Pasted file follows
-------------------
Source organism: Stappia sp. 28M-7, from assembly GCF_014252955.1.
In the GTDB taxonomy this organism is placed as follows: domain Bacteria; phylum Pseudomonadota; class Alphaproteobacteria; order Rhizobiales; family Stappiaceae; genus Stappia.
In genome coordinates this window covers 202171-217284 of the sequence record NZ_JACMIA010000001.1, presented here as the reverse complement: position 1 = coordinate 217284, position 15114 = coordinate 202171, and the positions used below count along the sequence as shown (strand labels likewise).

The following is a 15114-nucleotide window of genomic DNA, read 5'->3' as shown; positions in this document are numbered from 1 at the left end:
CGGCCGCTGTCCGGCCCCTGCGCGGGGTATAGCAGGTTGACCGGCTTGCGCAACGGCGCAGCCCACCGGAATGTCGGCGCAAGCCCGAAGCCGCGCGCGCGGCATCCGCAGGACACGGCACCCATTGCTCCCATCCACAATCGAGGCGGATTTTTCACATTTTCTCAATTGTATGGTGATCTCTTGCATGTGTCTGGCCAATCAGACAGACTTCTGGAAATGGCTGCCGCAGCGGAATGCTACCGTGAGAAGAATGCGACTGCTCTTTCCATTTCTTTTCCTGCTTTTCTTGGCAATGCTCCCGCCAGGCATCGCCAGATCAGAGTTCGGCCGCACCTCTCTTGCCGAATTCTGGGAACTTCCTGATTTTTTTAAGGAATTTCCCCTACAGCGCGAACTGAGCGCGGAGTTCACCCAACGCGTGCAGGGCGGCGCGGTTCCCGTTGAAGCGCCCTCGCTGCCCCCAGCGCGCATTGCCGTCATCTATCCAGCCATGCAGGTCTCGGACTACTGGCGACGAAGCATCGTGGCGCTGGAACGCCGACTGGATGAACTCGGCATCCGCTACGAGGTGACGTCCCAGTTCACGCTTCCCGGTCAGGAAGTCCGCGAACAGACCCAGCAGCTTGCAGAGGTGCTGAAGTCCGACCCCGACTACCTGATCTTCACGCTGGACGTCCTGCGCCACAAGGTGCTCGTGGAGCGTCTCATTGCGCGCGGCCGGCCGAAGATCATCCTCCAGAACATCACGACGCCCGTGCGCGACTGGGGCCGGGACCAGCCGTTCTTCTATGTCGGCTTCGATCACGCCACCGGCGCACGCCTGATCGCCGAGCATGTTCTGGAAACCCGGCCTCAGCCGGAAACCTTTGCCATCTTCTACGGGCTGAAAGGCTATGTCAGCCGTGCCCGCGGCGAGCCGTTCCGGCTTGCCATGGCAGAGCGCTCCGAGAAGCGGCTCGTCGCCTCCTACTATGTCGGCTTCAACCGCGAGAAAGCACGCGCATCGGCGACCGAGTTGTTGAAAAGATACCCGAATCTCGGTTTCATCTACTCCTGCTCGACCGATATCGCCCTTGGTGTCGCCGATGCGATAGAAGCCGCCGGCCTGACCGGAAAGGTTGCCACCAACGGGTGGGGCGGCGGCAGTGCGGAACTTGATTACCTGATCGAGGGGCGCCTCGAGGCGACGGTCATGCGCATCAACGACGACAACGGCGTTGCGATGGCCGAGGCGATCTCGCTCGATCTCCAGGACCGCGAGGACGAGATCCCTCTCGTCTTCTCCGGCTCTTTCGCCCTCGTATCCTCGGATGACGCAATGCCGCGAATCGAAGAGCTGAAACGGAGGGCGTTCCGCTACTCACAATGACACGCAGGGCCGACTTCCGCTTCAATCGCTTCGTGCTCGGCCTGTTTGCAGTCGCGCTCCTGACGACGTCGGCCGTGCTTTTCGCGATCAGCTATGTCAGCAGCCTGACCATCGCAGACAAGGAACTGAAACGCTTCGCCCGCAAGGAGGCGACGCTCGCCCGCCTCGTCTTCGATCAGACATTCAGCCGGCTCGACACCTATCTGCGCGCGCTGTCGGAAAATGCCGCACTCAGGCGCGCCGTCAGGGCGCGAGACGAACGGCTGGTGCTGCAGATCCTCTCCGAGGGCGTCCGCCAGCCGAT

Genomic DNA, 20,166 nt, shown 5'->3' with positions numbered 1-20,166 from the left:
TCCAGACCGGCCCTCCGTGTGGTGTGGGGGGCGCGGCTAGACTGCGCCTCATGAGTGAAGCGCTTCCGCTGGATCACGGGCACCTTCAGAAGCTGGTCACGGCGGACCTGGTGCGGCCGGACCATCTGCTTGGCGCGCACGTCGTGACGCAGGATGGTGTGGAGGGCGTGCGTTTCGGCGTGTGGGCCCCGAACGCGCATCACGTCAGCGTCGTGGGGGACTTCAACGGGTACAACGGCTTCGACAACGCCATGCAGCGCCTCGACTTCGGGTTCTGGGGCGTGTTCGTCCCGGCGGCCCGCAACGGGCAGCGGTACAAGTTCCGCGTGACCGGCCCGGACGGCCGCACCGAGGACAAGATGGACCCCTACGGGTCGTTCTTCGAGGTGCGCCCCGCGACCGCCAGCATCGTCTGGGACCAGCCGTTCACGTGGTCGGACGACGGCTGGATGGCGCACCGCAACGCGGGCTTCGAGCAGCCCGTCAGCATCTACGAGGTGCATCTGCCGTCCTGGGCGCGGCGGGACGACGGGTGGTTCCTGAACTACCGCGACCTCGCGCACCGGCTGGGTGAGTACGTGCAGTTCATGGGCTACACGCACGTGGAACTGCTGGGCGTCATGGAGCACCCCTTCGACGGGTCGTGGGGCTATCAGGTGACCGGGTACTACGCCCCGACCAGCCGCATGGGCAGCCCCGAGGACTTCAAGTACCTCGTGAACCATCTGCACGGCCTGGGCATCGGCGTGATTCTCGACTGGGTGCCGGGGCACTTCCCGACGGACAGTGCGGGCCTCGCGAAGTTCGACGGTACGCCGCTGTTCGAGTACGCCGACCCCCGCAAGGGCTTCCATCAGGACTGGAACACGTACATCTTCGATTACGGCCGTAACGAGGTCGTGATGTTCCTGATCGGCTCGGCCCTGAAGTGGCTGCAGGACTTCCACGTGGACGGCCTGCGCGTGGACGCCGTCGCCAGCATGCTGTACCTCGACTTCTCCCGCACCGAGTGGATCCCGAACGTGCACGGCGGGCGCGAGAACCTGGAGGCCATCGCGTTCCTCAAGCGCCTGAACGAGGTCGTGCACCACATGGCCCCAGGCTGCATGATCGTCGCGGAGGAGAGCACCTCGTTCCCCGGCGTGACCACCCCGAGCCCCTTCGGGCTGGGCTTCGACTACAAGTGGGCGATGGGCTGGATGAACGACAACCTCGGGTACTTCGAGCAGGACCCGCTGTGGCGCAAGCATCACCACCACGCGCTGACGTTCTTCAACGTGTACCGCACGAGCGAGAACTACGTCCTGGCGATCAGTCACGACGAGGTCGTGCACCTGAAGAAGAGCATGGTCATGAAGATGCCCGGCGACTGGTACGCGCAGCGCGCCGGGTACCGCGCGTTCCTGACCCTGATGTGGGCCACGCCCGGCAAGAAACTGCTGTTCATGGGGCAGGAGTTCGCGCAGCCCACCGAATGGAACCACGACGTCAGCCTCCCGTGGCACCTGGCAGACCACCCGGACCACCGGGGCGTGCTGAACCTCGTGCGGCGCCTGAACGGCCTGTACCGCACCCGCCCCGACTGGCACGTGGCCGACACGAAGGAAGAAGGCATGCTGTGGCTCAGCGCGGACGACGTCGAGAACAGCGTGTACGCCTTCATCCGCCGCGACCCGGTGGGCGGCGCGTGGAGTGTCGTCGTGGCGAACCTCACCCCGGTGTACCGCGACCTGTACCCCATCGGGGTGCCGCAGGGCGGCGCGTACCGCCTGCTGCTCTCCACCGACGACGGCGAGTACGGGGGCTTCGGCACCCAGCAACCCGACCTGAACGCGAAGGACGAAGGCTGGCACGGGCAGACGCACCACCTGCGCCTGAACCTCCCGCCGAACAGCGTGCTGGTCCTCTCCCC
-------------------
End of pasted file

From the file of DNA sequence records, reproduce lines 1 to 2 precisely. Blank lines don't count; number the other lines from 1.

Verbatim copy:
Source organism: Stappia sp. 28M-7, from assembly GCF_014252955.1.
In the GTDB taxonomy this organism is placed as follows: domain Bacteria; phylum Pseudomonadota; class Alphaproteobacteria; order Rhizobiales; family Stappiaceae; genus Stappia.